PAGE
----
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Appendix D will help with debugging your code

Chapter 11 Hints and Help

QUESTION: I'm having trouble getting the correct result for Modify5 but I'm sure my code is right!

ANSWER:A common mistake in Modify5 is to use the same variable name for the variable being used to read each line from the file as the name already being used for the array. Since the array is named $income be sure to use a different name for the variable that is reading each line from the file.

QUESTION: Code Exercise 3 asks me to calculate the count of orders for more than one bush but doesn't explain how to display this. The code template already includes print statements that display the sum and the count of ALL orders. Should I add a THIRD print statement to display the count of all orders for more than one bush?

ANSWER:The wording of the exercise is unclear. Yes, you will need to add a third print statement to display the count of all orders for more than one bush.

QUESTION: I'm having trouble with Code Completion exercises 4, 5 or 7, that use associative arrays as lookups. How do I look up a value in an associative array?

ANSWER: In the travelCosts exercise you are looking up a destination in the $airfare and $hotel arrays. In the scenes exercise you are looking up a direction in the $scenes array.

Look at pages 385 and 386 to see how to use a variable as the index of an associative array to lookup a value in the array. For example you could look up an associative array that contains the capitals of countries using something like $capitals["Spain"] to get "Madrid". But you could also use a variable as your lookup. If the user had selected a country and this is stored in a variable named $country, you could look up the capital in the $capitals array using $capitals[$country].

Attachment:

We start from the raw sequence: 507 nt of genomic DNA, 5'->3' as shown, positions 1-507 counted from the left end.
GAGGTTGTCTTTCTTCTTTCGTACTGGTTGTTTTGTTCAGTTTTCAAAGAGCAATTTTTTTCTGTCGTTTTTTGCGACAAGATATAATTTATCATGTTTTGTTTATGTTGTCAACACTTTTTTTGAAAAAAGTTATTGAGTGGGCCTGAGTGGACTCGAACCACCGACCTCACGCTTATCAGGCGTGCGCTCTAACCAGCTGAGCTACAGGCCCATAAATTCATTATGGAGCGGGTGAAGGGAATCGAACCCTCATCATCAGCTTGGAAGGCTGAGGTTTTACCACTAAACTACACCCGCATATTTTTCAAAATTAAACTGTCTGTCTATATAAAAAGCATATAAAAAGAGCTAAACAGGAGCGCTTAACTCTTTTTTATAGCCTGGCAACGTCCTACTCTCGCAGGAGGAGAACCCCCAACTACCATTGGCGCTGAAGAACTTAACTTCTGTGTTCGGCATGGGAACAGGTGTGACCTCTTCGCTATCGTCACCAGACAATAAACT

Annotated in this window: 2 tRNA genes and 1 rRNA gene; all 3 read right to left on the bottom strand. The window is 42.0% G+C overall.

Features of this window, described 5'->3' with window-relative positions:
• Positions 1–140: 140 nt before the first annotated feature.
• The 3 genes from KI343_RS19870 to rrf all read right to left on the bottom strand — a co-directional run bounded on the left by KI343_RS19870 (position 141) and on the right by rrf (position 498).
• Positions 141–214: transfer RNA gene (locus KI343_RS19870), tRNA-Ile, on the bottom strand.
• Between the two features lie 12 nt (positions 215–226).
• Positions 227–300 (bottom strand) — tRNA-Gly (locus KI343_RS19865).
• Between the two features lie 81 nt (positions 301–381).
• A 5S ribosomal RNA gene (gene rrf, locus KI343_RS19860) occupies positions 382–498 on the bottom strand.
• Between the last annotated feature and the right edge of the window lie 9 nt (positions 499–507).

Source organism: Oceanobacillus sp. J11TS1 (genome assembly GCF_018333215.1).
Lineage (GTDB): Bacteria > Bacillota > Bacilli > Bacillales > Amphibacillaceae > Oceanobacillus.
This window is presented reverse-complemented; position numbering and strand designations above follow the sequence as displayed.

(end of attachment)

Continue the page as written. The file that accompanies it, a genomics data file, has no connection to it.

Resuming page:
Here's another example. Let's say you have an associative array named $myDogs where the index values are the dog names and the values in each element are the ages of each dog:

$myDogs ['Rex'] = 2;
$myDogs ['Lucy'] = 5;

You can of course obtain the age of Lucy by referring to $myDogs ['Lucy'] in your code, for example:

print ("<p>Lucy is ".$myDogs ['Lucy']." years old.</p>");

But what if you want to choose which dog's age to use if the dog's name is stored in a variable (for example if the user selected the dog from a drop down list)? You can use the variable as the index value to select the dog you want from the array, for example, if the dog's name is stored in a variable named $dogName:

print ("<p>$dogName is ".$myDogs[$dogName]." years old.</p>");

Be sure that the value stored in $dogName is the same case as the name used as the array index.